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Cold affects warning light on a plane in Saskatchewan


Officials say parts of the plane don't always work as well as they should when it's really cold
Officials say parts of the plane don't always work as well as they should when it's really cold

The Canadian Press

January 18, 2013 — Officials say cold temperatures were the culprit in a warning light malfunction on an aircraft in Saskatchewan Wednesday

Plunging temperatures felt across the Prairies
Plunging temperatures felt across the Prairies

Cold weather is believed to have caused a problem with a warning light on an aircraft in northern Saskatchewan.

A twin-engine turboprop travelling from Fond du Lac to the Cigar Lake mine on Wednesday was rerouted to the Stony Rapids airport after a warning light indicated a possible problem with the plane's landing gear. 

West Wind Aviation president Dennis Barenieski says standard procedures were followed and emergency personnel from Black Lake were called to the airport.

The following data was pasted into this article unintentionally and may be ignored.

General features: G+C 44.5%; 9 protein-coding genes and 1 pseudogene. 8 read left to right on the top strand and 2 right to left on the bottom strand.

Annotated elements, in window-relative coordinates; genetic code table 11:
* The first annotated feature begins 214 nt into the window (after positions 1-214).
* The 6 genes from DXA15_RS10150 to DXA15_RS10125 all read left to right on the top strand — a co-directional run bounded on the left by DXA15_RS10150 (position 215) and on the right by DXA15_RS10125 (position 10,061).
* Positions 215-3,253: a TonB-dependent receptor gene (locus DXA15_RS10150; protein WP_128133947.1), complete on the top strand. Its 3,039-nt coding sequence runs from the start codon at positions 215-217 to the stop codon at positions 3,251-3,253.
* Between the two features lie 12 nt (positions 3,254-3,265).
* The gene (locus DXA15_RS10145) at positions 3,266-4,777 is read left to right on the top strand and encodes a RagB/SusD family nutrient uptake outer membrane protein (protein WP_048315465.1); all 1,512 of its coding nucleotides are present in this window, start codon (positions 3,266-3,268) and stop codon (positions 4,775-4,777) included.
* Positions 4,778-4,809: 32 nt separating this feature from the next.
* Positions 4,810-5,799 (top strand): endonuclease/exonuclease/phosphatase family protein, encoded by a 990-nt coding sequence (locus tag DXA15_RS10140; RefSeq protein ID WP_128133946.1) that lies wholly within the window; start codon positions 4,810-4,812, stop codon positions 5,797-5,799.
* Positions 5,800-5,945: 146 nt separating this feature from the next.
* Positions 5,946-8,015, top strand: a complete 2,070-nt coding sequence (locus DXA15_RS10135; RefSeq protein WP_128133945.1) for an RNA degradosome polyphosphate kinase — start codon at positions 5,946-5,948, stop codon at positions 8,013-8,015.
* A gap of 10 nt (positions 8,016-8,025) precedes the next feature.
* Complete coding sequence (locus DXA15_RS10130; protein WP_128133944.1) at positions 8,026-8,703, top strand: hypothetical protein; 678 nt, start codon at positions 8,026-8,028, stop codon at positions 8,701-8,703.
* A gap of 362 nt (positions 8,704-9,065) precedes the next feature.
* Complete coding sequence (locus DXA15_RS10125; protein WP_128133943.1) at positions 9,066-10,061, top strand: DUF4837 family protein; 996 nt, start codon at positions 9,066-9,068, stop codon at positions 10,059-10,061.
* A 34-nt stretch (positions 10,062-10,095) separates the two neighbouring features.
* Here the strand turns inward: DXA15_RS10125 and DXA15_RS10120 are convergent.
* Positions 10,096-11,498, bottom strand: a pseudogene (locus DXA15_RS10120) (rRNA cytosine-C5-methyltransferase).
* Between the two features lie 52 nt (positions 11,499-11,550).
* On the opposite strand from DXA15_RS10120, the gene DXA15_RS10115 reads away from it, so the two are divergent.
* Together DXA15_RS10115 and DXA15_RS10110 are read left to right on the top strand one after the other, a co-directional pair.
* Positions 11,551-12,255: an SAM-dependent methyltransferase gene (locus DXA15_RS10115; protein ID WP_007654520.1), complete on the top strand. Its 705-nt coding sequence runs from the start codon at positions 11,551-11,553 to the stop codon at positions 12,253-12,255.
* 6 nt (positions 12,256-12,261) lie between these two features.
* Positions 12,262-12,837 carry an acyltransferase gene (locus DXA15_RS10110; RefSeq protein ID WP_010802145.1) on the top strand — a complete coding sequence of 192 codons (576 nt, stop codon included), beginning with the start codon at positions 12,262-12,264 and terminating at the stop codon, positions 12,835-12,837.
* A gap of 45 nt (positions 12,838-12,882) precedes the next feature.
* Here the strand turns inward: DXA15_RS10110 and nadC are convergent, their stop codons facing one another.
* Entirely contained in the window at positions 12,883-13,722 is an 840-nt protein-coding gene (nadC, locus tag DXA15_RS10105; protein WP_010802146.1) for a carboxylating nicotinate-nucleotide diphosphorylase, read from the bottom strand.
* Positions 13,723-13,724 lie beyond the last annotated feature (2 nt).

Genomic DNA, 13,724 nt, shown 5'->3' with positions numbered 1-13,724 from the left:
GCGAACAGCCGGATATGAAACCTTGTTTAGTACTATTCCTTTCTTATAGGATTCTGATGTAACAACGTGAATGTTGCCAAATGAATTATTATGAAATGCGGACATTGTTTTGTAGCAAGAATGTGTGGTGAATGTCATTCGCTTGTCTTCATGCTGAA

Barenieski says the plane, which was carrying five passengers and two crew members, landed safely and it appears the indicator light had malfunctioned.

Transportation Safety Board regional manager Peter Hildebrand says he has been made aware of the situation. Hildebrand says it is not unusual for this type of malfunction to happen with the extremely cold weather northern Saskatchewan has been experiencing recently. 

“Sometimes the switches that turn the lights on and off are not going to be working as well as they should when it gets really cold,” he said. "That’s really what it was, so with that we are not going to conduct a full investigation of that.”

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